January 24, 2013

How To... Rustoleum Countertop Transformations


 Earlier this week I gave you a little peak in the office I am working on.  On the exterior the building has a funky mid century vibe... but on the inside it had a bad mid 80's vibe!  This office space is rented, so though my client knew he had to spend some money, we wanted to make a little changes to the permeant fixtures as possible.  With that being said we just couldn't leave the "marbled" green laminate alone!  I am a great designer, but there was no designing around this...


For a couple hundred bucks and about 4 of my hours {NOTE: this is not the actual time this will take} I was able to change the green to a more appealing modern black.  Here is my step by step process... 


As any paint project starts out, prep and tape your space.  There is no way that you could cut in!  You have to tape off the edges... I tried! 

The kit consists of 4 different products and up to 5 steps.  Included is a sanding block to give your countertops a quick sanding.  I did not go to town, I just sanded until it I could feel some grooves in the countertop.  It took me about 20 mins to do the whole area.  Next is to apply the base coat.  It is super thick and is recommended to apply like frosting on a cake.  So I applied as directed.


Per the directions it was recommended to use a brush to paint the backsplash, 1" or 2" from the corners, and the edge.  And then to roll the rest.


Working in small manageable sections {as suggested} apply the base.  It is hard to tell when wet, but be sure to cover the countertop well!  Once you are done with the section immediately apply the provided wetting agent.  Next fill the provided hopper {dispenser} with the provided chips and spread over wet surface.  And that is where I stopped following directions!  EEK!  The kit came with 6 bags of chips!  It also came with an example of how the counter should look and feel after step 4.  Once I started adding the chips I decided I didn't want that much grey.  I wanted the countertop to look black with small specs of grey.  So I applied the chips evenly, but not nearly as much as it recommended.  If you do follow the directions included you will need to use all of the chips!  If you miss a spot or two with the base coat the chips will cover it up in the end.  You can can go back and touch up some areas if needed, but try to do it in the first coat.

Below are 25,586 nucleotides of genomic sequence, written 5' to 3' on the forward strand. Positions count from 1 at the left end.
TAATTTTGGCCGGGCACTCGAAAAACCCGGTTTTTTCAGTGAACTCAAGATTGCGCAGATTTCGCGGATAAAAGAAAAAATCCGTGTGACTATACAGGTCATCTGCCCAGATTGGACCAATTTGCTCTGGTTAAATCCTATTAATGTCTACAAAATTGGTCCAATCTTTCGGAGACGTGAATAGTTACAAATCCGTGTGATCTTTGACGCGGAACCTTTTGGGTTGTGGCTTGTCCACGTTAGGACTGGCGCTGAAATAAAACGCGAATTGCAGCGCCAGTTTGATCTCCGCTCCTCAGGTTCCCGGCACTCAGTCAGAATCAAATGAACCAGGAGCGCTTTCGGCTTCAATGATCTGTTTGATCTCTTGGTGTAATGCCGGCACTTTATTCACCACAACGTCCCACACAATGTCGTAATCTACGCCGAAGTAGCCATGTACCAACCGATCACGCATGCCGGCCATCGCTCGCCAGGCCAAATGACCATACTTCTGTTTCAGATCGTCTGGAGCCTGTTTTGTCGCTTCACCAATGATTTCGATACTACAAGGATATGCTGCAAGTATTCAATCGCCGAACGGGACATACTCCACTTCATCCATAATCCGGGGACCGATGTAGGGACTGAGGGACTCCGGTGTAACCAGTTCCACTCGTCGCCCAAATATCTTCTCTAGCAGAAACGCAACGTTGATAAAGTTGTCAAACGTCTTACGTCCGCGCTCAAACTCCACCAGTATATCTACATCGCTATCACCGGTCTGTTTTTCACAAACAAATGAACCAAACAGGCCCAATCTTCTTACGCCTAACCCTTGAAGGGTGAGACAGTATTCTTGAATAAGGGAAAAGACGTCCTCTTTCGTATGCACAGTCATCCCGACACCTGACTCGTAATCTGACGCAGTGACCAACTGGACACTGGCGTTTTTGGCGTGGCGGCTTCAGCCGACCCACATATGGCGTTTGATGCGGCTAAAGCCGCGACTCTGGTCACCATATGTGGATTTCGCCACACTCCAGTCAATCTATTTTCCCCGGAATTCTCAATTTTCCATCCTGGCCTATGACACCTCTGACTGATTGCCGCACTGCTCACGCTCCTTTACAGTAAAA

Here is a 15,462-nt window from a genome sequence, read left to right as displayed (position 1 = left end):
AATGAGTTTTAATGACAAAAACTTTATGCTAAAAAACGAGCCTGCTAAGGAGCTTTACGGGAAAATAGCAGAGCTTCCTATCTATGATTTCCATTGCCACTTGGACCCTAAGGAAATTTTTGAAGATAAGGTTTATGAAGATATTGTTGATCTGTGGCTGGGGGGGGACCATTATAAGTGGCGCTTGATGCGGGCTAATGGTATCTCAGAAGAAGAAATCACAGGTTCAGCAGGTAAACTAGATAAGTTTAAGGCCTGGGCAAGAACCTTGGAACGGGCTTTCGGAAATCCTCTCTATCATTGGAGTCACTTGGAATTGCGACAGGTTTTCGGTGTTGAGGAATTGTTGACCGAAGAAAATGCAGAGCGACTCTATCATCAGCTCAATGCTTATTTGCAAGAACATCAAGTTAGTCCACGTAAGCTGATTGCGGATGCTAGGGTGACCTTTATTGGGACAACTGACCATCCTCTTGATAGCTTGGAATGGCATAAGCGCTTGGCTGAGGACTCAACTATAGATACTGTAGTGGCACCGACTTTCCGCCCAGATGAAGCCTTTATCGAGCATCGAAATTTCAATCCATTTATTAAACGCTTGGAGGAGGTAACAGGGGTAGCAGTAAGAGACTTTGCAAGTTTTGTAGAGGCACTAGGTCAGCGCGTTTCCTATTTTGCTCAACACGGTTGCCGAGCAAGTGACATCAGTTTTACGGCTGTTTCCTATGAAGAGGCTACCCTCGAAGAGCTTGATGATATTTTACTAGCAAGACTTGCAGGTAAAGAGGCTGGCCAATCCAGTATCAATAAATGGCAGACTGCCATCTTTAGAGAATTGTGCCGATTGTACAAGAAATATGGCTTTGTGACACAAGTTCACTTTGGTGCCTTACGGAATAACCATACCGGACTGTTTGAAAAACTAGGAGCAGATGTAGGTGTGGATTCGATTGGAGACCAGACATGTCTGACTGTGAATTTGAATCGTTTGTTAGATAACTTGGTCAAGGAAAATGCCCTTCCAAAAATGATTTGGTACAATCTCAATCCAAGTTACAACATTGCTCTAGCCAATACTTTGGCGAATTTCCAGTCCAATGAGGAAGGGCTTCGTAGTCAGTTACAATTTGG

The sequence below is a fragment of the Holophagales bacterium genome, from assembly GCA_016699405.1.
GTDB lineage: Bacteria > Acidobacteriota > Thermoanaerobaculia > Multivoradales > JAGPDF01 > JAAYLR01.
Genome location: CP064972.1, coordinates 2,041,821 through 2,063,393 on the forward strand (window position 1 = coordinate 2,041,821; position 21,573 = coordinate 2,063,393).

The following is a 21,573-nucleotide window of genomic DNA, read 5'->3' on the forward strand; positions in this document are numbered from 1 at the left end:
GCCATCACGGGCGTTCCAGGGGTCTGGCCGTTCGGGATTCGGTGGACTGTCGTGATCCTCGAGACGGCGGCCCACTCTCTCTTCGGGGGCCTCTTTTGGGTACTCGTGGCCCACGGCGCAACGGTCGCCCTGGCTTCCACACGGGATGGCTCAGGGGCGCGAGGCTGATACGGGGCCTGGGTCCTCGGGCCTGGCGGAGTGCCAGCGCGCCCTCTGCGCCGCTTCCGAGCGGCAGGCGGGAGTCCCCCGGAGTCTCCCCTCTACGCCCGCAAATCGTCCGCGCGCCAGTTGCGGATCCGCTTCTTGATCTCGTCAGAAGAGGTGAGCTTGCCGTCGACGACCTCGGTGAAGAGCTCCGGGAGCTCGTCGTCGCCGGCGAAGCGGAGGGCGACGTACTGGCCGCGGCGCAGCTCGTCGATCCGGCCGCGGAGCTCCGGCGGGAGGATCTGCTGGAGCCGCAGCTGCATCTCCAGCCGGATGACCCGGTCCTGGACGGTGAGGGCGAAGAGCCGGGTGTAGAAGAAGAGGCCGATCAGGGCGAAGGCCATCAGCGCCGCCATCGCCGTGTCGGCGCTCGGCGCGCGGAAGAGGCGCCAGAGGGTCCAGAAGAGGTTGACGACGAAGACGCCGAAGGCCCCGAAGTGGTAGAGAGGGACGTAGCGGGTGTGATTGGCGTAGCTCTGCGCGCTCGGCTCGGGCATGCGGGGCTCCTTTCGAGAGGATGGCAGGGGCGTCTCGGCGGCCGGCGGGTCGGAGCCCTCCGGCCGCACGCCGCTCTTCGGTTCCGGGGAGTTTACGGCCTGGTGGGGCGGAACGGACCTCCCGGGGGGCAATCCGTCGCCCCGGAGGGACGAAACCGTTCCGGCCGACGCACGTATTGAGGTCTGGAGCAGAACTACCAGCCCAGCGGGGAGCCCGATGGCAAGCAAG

Once complete with steps 1 & 2 it needs to dry and cure for at least 18 hours but not more than 24 hours.  I let it sit for 2 days!  Once I made it back to the office, my client asked what was left in the process and I told him {per the kits directions} I need to sand to smooth and then apply the top coat.  He told me that he like the texture of the chips and he didn't think I should sand it.  I agreed, but gave it a little scraping {with the included scraper} to free up some of the loose chips.  It is a good thing my client liked the texture, because if I had sanded it smooth I would have exposed the green!  Well that is why 5 other bags of chips were included!  So after I scraped some loose chips I applied the clear top coat.  I brushed and rolled in the same fashion I applied the base.  Once the base is applied then carefully remove the tape.  It recommends to use a blade to cut away the tape... and they are totally right!  Maybe it was because I let the paint go for 2 days, but the paint was fully dried and the tape difficult to remove! If you waited until the top coat was dry I think it would be impossible to remove the tape!






 The kit recommends 48 hours for it dry and cure before light use and 2 weeks before heavy items are set on it.  We waited about 48 hours and then moved in the computer and worked on it.  The top coat filled in some of the texture so it was not nearly as rough as it was before, but there is still texture.  In the end I would recommend following the directions as always {and if you want to watch a full video tutorial on the recommend directions go here}.  But if the client is happy that is all that matters!

7 comments:

Elizabeth @ Southern Color said...

Great transformation for a rental! The space looks much more up to date now. Will you be painting the cabinets?

lisaroyhandbags said...

Even though you may not have followed the directions to a T, I think it looks fantastic!

Shauna@Satori Design for Living said...

Looks so much better, Tiffany. I've suggested this product for temporary updates before, but I've never attempted it myself. Great to hear it worked well, and thanks for the tips on what you'd do differently next time.

Bethany [at] Powell Brower Home said...

what a great idea!!!! ive never seen this. way to go on this!

Tanja @ Postmodern Hostess said...

Hi Tiffany -- Thanks for showing the process and the finished result! I have been debating using this product on my dad's bright green bathroom countertop before we sell, and I think I'm sold now.

Lisa - A Room with A View said...

You did a great job updating the space - it is always amazing what a difference some paint can make. The countertops look great Tiffany, and very wise to follow directions - always! I do like the blue walls, too.

Nancy said...

GREAT solution! Love it.
Have a wonderful weekend.
xo Nancy
Powellbrowerhome.com